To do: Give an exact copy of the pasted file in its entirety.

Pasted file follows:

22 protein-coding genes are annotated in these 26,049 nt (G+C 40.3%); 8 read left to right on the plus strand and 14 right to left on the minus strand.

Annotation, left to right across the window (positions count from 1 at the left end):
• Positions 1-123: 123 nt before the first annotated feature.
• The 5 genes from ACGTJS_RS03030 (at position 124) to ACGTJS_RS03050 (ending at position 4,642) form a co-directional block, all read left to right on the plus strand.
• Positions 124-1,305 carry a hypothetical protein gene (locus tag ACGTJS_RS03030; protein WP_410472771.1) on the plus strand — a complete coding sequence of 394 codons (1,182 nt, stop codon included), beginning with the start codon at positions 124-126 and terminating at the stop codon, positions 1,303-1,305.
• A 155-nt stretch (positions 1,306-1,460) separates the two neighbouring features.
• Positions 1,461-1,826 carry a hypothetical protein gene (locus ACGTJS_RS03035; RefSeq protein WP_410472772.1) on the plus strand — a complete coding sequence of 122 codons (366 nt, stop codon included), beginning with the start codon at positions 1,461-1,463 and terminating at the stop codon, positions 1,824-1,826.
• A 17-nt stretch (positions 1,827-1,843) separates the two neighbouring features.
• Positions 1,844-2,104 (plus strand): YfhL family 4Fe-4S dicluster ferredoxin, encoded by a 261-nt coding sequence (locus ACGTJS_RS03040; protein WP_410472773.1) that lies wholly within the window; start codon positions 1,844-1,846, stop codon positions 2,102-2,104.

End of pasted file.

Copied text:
22 protein-coding genes are annotated in these 26,049 nt (G+C 40.3%); 8 read left to right on the plus strand and 14 right to left on the minus strand.

Annotation, left to right across the window (positions count from 1 at the left end):
• Positions 1-123: 123 nt before the first annotated feature.
• The 5 genes from ACGTJS_RS03030 (at position 124) to ACGTJS_RS03050 (ending at position 4,642) form a co-directional block, all read left to right on the plus strand.
• Positions 124-1,305 carry a hypothetical protein gene (locus tag ACGTJS_RS03030; protein WP_410472771.1) on the plus strand — a complete coding sequence of 394 codons (1,182 nt, stop codon included), beginning with the start codon at positions 124-126 and terminating at the stop codon, positions 1,303-1,305.
• A 155-nt stretch (positions 1,306-1,460) separates the two neighbouring features.
• Positions 1,461-1,826 carry a hypothetical protein gene (locus ACGTJS_RS03035; RefSeq protein WP_410472772.1) on the plus strand — a complete coding sequence of 122 codons (366 nt, stop codon included), beginning with the start codon at positions 1,461-1,463 and terminating at the stop codon, positions 1,824-1,826.
• A 17-nt stretch (positions 1,827-1,843) separates the two neighbouring features.
• Positions 1,844-2,104 (plus strand): YfhL family 4Fe-4S dicluster ferredoxin, encoded by a 261-nt coding sequence (locus ACGTJS_RS03040; protein WP_410472773.1) that lies wholly within the window; start codon positions 1,844-1,846, stop codon positions 2,102-2,104.